Personal Memoirs of Ulysses S. Grant

Ulysses S. Grant

Robin Field (Narrator)

11-10-10

29hrs 42min

Abridgement

Unabridged

Genre

Nonfiction/Biography & Autobiography

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11-10-10

29hrs 42min

Abridgement

Unabridged

Genre

Nonfiction/Biography & Autobiography

Description

 “The best [memoirs] of any general’s since Caesar.” Mark Twain

Among the autobiographies of great military figures, Ulysses S. Grant's is certainly one of the finest, and it is arguably the most notable literary achievement of any American president: a lucid, compelling, and brutally honest chronicle of triumph and failure. From his frontier boyhood, to his heroics in battle, to the grinding poverty from which the Civil War ironically rescued him, these memoirs are a mesmerizing, deeply moving account of a brilliant man told with great courage as he reflects on the fortunes that shaped his life and his character. Written under excruciating circumstances—Grant was dying of throat cancer—and encouraged and edited from its very inception by Mark Twain, it is a triumph of the art of autobiography.

Grant was sick and broke when he began work on his memoirs. Driven by financial worries and a desire to provide for his wife, he wrote diligently during a year of deteriorating health. He vowed he would finish the work before he died, and one week after its completion, he lay dead at the age of sixty-three.

Publication of the memoirs came at a time when the public was being treated to a spate of wartime reminiscences, many of them defensive in nature, seeking to refight battles or attack old enemies. Grant's penetrating and stately work reveals a nobility of spirit and an innate grasp of the important facts, which he rarely displayed in private life. He writes in his preface that he took up the task "with a sincere desire to avoid doing injustice to anyone, whether on the National or the Confederate side."

Praise

 “The best [memoirs] of any general’s since Caesar.” Mark Twain

“One of the most unflinching studies of war in our literature.” William McFeeley, Pulitzer Prize–winning biographer of Ulysses S. Grant

“A great piece of writing, one that can be appreciated even by readers with little interest in military history.” Amazon.com (editorial review)

“This volume, written while the author was on the verge of the grave...[is] written in a spirit of brotherly kindness towards all sections of his countrymen, gives us an entrance into the great captain’s mind, and allows us to look over the wild whirlpool of the war through his eyes...It is this which constitutes at once the great charm and the supreme value of this...addition to the literature of the war for the Union.” British Quarterly Review

Details
More Information
Language English
Release Day Nov 9, 2010
Release Date November 10, 2010
Release Date Machine 1289347200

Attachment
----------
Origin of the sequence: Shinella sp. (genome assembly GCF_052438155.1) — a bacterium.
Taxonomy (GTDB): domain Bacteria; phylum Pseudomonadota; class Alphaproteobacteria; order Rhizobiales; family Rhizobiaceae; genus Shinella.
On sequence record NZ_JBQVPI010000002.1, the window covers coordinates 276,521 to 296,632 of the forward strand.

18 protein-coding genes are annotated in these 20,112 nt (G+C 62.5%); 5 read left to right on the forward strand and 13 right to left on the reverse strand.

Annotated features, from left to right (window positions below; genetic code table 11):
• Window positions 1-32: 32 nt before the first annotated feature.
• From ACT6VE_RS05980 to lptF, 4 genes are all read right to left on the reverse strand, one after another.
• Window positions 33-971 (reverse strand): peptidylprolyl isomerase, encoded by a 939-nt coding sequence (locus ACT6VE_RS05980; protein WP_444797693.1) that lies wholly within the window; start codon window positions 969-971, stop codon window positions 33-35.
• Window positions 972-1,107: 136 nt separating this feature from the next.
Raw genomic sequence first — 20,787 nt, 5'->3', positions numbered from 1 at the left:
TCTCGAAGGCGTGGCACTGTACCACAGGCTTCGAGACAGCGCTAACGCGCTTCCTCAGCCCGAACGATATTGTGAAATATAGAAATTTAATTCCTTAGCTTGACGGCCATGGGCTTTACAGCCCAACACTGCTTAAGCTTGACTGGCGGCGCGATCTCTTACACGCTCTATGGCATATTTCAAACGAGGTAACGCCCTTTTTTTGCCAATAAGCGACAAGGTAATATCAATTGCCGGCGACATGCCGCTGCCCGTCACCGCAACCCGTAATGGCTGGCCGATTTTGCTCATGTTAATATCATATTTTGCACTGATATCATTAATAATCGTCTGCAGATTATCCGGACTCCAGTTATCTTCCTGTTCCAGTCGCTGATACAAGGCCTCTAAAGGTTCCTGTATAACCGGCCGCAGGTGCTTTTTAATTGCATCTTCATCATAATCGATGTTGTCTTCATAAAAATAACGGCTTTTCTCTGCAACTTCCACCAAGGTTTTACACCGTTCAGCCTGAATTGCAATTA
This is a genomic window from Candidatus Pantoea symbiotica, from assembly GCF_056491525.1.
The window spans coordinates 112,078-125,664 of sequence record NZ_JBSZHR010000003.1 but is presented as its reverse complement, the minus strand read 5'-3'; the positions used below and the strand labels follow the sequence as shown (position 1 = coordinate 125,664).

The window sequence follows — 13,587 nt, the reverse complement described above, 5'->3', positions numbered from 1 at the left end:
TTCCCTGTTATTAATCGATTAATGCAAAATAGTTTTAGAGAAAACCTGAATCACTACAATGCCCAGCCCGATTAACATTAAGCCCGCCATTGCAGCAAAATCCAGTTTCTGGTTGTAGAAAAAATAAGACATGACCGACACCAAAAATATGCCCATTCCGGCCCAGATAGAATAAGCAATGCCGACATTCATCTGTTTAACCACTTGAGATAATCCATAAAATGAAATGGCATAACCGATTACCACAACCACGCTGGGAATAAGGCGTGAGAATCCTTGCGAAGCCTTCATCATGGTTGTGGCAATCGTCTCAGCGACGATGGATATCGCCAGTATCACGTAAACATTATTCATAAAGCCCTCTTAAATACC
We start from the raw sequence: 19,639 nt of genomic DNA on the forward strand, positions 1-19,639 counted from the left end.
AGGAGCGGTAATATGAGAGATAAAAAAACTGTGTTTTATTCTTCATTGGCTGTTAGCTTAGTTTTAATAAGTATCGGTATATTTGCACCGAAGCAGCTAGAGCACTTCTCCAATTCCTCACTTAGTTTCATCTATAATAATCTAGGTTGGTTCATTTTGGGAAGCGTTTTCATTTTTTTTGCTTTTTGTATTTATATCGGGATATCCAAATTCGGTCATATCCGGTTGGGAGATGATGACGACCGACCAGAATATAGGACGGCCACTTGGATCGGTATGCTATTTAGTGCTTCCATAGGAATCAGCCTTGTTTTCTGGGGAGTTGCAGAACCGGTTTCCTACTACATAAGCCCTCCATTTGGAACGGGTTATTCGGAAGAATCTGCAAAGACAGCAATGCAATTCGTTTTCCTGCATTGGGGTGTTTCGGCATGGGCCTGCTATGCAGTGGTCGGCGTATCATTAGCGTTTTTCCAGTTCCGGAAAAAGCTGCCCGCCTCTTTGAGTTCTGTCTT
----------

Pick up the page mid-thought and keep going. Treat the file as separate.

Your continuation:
Imprint Blackstone Publishing
Provider Craig Black
Categories Biographies & Memoirs, Military & War, History, Americas, Politics & Activism, Most Popular, Historical
Author Bio
Ulysses S. Grant

Ulysses S. Grant (1822–1885) was a general in the Civil War and the eighteenth president of the United States. He wrote his memoirs after being diagnosed with throat cancer and succumbed to the disease a mere week after its completion.

Narrator Bio
Robin Field

Robin Field is the AudioFile Earphones Award–winning narrator of numerous audiobooks, as well as an award-winning actor, singer, writer, and lyricist whose career has spanned six decades. He has starred on and off Broadway, headlined at Carnegie Hall, authored numerous musical reviews, and hosted or performed on a number of television and radio programs over the years.

Overview

Among the autobiographies of great military figures, Ulysses S. Grant's is certainly one of the finest, and it is arguably the most notable literary achievement of any American president: a lucid, compelling, and brutally honest chronicle of triumph and failure. From his frontier boyhood, to his heroics in battle, to the grinding poverty from which the Civil War ironically rescued him, these memoirs are a mesmerizing, deeply moving account of a brilliant man told with great courage as he reflects on the fortunes that shaped his life and his character. Written under excruciating circumstances—Grant was dying of throat cancer—and encouraged and edited from its very inception by Mark Twain, it is a triumph of the art of autobiography.

Grant was sick and broke when he began work on his memoirs. Driven by financial worries and a desire to provide for his wife, he wrote diligently during a year of deteriorating health. He vowed he would finish the work before he died, and one week after its completion, he lay dead at the age of sixty-three.

Publication of the memoirs came at a time when the public was being treated to a spate of wartime reminiscences, many of them defensive in nature, seeking to refight battles or attack old enemies. Grant's penetrating and stately work reveals a nobility of spirit and an innate grasp of the important facts, which he rarely displayed in private life. He writes in his preface that he took up the task "with a sincere desire to avoid doing injustice to anyone, whether on the National or the Confederate side."

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